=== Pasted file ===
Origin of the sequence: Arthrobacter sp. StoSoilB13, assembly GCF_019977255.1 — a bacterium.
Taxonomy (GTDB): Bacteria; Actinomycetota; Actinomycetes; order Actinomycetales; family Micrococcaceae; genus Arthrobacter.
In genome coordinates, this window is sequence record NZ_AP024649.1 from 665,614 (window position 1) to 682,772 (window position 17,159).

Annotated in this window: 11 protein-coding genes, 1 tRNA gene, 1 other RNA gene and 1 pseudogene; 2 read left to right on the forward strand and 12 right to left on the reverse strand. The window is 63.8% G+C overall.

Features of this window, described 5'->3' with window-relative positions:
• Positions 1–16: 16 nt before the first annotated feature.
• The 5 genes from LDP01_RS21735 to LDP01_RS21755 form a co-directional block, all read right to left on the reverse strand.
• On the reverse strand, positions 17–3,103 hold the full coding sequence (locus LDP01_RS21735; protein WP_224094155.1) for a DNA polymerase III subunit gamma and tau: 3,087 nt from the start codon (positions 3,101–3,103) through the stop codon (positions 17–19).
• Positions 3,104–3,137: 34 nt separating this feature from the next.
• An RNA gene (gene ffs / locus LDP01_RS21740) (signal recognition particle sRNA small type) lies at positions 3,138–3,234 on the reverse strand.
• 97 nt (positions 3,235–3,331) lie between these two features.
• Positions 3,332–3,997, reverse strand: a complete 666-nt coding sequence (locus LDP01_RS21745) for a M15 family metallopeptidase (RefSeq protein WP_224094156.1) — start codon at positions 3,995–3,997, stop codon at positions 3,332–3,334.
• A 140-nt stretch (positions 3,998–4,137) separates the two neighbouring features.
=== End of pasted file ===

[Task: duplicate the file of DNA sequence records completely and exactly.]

Origin of the sequence: Arthrobacter sp. StoSoilB13, assembly GCF_019977255.1 — a bacterium.
Taxonomy (GTDB): Bacteria; Actinomycetota; Actinomycetes; order Actinomycetales; family Micrococcaceae; genus Arthrobacter.
In genome coordinates, this window is sequence record NZ_AP024649.1 from 665,614 (window position 1) to 682,772 (window position 17,159).

Annotated in this window: 11 protein-coding genes, 1 tRNA gene, 1 other RNA gene and 1 pseudogene; 2 read left to right on the forward strand and 12 right to left on the reverse strand. The window is 63.8% G+C overall.

Features of this window, described 5'->3' with window-relative positions:
• Positions 1–16: 16 nt before the first annotated feature.
• The 5 genes from LDP01_RS21735 to LDP01_RS21755 form a co-directional block, all read right to left on the reverse strand.
• On the reverse strand, positions 17–3,103 hold the full coding sequence (locus LDP01_RS21735; protein WP_224094155.1) for a DNA polymerase III subunit gamma and tau: 3,087 nt from the start codon (positions 3,101–3,103) through the stop codon (positions 17–19).
• Positions 3,104–3,137: 34 nt separating this feature from the next.
• An RNA gene (gene ffs / locus LDP01_RS21740) (signal recognition particle sRNA small type) lies at positions 3,138–3,234 on the reverse strand.
• 97 nt (positions 3,235–3,331) lie between these two features.
• Positions 3,332–3,997, reverse strand: a complete 666-nt coding sequence (locus LDP01_RS21745) for a M15 family metallopeptidase (RefSeq protein WP_224094156.1) — start codon at positions 3,995–3,997, stop codon at positions 3,332–3,334.
• A 140-nt stretch (positions 3,998–4,137) separates the two neighbouring features.